This is clearly demonstrated in the vast academic literature and theoretical works on the subject. There is a certain ambiguity as to what would constitute a proper or true feminism, and, as such, feminism is by no means a rigid designator of a single concept. Nevertheless, we may understand Gilman’s text as feminist to the extent that it places an emphasis on the role of women in society. Furthermore, Herland presents Gilman’s account of what forms a society would take if women occupied a more socially dominant position than men. Gilman’s approach therefore recalls a feminist position on two basic levels: firstly, there is an accent placed on prospective societal statuses of women; secondly, Gilman provides a concomitant critique that societal models are male-dominated. In Herland, Gilman thus attempts to develop a different formation of society, one that would not be organized according to the principles, norms and mores of male society. This objective is overt in how the narrator of Herland describes the policies that the women employed to shape their society, as opposed to male solutions to similar tasks. For example, when the female utopia was confronted with the problem of over-population, their solution to the difficulty is presented in terms of how it differs from any number of male approaches to the same problem: “There soon came a time when they were confronted with the problem of “the pressure of population” in an acute form….And how did those women meet it? Not by a “struggle for existence”….neither did they start off on predatory excursions to get more land from somebody else….Not at all. They sat down in council together and thought it out. Very clear, strong thinkers they were.” (Gilman 72) Thus, Gilman firstly lists the solutions to a similar problem that would be forwarded a male-dominated society. These solutions invariably are negative and recall a violence that would lead to “an underbred writhing mass of people.” (Gilman 72) In contrast, the female approach is to meet and resolve the problem through rational discourse and dialogue. It is relevant to note that while rational discourse was traditionally ascribed as a quality exclusive to the male species, Gilman reverses the traditional gender roles: it is the men who behave without logic, while women are able to form a logical conclusion. This logical conclusion is evident in the decision reached by the council on how to resolve over-population: “Very well. That is all the people we will make.” (Gilman 72) Through dialogue, the women are able to reach a non-male solution to the same problematic. Moreover, the decision reached by the women radically differs from other political solutions and thus evinces a progressive idea in Gilman’s text: the idea of a society recognizing its own internal limit, realizing a boundary to its own existence. This positing of a finitude to society can be understood as progressive to the extent that it goes against typical paradigmatic approaches of societies and their quests for hegemony and expansion. Gilman is essentially proposing the revolutionary political question: what if a state would recognize its own inherent limit and finitude? Undoubtedly, this is a radical thought for any political system, and as such demonstrates the progressive ideology of Gilman’s text.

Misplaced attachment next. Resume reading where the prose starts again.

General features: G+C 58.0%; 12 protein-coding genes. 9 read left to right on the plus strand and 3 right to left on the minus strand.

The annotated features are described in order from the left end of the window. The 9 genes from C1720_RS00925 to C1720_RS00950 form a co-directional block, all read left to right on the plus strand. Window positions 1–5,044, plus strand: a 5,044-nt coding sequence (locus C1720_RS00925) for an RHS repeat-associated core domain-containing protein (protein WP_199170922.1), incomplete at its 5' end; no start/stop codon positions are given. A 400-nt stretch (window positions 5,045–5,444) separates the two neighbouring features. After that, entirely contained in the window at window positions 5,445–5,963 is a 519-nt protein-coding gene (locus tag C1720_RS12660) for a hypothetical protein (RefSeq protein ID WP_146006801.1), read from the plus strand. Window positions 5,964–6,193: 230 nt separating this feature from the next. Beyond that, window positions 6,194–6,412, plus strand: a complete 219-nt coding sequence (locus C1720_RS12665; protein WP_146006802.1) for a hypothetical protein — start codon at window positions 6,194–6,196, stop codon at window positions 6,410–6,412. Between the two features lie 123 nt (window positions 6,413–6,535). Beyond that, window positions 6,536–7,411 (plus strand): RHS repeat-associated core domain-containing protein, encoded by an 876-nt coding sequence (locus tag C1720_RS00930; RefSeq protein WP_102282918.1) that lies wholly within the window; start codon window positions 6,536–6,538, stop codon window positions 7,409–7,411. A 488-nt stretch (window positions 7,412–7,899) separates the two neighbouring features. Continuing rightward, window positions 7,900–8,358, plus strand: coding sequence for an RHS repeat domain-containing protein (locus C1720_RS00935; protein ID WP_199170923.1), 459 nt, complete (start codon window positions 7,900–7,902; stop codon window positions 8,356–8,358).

Another effective technique utilized by Gilman is the decision to employ a male character as the narrator of Herland: Vandyck Jennings. The female utopia is thus not viewed from a female perspective, but rather from a male perspective. This is a crucial technique in Gilman’ text, as the notion that a man is recounting the structure of feminist utopia suggests an objective account, one unbiased by a feminist perspective. In other words, if a man can conceive of Herland as a superior society, then this would attest to the radical political potential of a feminist discourse and a society arranged according to a non-male paradigm. And certainly, Vandyck speaks with a sense of enthrallment at the society that the women have formed. This enthrallment only grows with time, as he becomes familiar with all the aspects of the society, from food production and education to its general organization: “There was growing in our minds…a keen appreciation of the advantages of this strange country and its management.” (Gilman 81) The political potential of the feminist utopia is further emphasized by the notion that Vandyck’s narration begins from a prejudicial standpoint of superiority: “into this quiet lovely land, among these wise, sweet, strong women, we, in our easy assumption of superiority, had suddenly arrived.” (Gilman 77) Thus, although Vandyck starts from the prejudicial and ideological background of the “superiority” of his own society, what occurs with time is the shift to a perspective that views the women’s society with a growing sympathy, to the eventual point that towards the conclusion of the novel Vandyck will not wish to leave. This demonstrates the capability of the progressive ideas of Gilman’s feminist utopia to objectively cause shifts in ideological position. In the dissolution of the prejudicial feelings of superiority acknowledged by the narrator, this suggests a non-feminist recognition of the possibility of a feminist society, and hence re-enforces the idea of the potentiality of a feminist form of societal organization. Furthermore, the male narrator’s acceptance of the feminist utopia indicates that feminist ideas are not only beneficial to women, but are radically progressive ideas. Gilman construes a truly progressive society as one that is beneficial for all, not just for women: as such, the organization of a society according to a primary position ascribed to women would suggest a utopia for all human beings. Progression in Gilman’s text takes a specific form: it is a universal idea, one that is benevolent to all members of a society. As such, the feminist organized society is not only a women centered-society, but a universal society in which all lives are improved.

Gilman’s Herland is thus an overt account of a feminist utopia in which feminist principles of organization are contrasted with traditional male forms of society. These latter societies are critiqued through their insufficiency to resolve problems effectively when compared to the feminist society. Moreover, the progressive idea central to Gilman’s text is that a progressive society is one that is better for all, not only for women, as evidenced by Vandyck’s and his companion’s decision to remain in Herland. There is nothing subtle about Gilman’s account, and as such, Gilman’s text can be understood as presenting a certain political manifesto: Herland presents the structure of a progressive political program through the incorporation of feminist ideas.

Works Cited

Gilman, Charlotte Perkins. Herland. Whitefish, MT: Kessinger Publishing, 2004.